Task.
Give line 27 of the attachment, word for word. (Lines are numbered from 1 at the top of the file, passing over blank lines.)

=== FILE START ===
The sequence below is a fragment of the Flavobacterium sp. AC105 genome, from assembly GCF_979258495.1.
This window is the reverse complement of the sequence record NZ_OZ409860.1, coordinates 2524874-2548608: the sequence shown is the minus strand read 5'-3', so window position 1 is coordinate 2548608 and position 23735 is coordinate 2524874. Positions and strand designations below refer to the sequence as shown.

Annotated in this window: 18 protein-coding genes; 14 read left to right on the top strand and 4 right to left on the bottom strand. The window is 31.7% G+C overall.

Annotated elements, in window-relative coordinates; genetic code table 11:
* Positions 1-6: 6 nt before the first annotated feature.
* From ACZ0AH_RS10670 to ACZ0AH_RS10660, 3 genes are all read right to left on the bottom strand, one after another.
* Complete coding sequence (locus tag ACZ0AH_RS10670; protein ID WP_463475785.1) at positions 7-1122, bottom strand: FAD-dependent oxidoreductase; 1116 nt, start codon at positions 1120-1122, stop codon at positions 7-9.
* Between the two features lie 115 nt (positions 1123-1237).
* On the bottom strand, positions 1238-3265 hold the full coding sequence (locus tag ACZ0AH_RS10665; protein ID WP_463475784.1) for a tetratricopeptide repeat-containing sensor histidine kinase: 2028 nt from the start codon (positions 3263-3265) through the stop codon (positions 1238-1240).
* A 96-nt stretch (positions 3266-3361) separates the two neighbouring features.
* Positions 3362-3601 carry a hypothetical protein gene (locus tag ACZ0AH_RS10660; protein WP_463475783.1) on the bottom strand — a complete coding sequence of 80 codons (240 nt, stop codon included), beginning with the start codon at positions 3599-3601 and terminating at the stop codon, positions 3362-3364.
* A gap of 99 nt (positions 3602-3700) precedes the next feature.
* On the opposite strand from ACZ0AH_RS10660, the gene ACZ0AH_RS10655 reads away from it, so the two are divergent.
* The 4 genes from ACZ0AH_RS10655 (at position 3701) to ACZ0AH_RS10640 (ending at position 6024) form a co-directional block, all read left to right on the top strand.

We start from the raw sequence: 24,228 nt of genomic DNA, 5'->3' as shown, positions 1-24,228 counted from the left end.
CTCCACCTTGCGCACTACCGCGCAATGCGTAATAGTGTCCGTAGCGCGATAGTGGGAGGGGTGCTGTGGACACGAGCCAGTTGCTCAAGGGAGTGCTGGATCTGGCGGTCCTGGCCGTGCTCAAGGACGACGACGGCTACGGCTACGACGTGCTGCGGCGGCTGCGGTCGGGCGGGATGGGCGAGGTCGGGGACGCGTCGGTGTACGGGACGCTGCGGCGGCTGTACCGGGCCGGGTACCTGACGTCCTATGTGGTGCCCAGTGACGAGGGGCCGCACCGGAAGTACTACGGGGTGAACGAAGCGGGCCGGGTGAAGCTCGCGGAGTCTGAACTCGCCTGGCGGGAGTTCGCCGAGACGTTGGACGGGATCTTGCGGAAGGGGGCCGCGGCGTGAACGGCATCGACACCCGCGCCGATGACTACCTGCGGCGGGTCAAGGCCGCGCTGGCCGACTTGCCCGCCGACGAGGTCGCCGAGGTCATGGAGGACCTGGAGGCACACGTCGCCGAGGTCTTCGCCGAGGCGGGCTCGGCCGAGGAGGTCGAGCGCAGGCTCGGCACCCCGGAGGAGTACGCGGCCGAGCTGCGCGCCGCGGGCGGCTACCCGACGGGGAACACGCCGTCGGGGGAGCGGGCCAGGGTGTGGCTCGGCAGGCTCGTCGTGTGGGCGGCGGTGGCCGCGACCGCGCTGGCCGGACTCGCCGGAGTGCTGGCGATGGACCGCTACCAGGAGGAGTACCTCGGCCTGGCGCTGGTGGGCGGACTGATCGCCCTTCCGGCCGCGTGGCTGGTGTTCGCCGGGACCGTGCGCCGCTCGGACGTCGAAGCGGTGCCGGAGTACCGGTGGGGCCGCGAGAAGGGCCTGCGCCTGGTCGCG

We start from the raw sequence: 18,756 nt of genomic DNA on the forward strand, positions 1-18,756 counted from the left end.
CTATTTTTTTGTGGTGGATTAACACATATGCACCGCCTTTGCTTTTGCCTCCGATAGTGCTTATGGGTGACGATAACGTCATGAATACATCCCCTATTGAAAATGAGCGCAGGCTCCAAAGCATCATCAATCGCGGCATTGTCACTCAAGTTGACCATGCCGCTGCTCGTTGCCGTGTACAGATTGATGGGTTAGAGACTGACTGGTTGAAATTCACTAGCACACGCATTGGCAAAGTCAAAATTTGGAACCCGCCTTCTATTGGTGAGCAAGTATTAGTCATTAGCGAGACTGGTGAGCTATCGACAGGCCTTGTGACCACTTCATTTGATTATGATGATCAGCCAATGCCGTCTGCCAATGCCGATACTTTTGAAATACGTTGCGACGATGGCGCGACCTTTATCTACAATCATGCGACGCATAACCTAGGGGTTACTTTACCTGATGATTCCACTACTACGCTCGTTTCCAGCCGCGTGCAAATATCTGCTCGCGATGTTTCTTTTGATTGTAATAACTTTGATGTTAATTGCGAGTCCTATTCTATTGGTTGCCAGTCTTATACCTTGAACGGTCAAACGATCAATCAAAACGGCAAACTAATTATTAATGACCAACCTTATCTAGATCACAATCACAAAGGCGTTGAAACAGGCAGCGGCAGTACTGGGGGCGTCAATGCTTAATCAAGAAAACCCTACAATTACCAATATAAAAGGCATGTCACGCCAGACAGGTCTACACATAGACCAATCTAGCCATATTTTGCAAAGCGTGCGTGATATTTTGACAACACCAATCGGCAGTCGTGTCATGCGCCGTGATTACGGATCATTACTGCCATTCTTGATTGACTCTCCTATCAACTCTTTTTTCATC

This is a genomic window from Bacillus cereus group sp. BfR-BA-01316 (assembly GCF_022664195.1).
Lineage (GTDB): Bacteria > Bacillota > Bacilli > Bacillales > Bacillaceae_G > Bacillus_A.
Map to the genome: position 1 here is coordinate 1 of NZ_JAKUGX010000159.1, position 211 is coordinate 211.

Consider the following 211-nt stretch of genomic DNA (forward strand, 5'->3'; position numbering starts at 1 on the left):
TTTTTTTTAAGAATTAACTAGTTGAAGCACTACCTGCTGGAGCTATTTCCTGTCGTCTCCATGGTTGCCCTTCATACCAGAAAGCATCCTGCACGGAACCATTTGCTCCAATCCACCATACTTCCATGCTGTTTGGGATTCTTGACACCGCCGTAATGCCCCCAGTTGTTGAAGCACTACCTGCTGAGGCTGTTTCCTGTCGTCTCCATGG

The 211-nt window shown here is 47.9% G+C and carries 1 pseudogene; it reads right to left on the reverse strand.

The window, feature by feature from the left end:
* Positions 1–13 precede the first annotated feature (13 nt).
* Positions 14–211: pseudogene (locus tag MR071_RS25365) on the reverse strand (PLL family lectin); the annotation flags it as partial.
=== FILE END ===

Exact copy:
* Positions 14–211: pseudogene (locus tag MR071_RS25365) on the reverse strand (PLL family lectin); the annotation flags it as partial.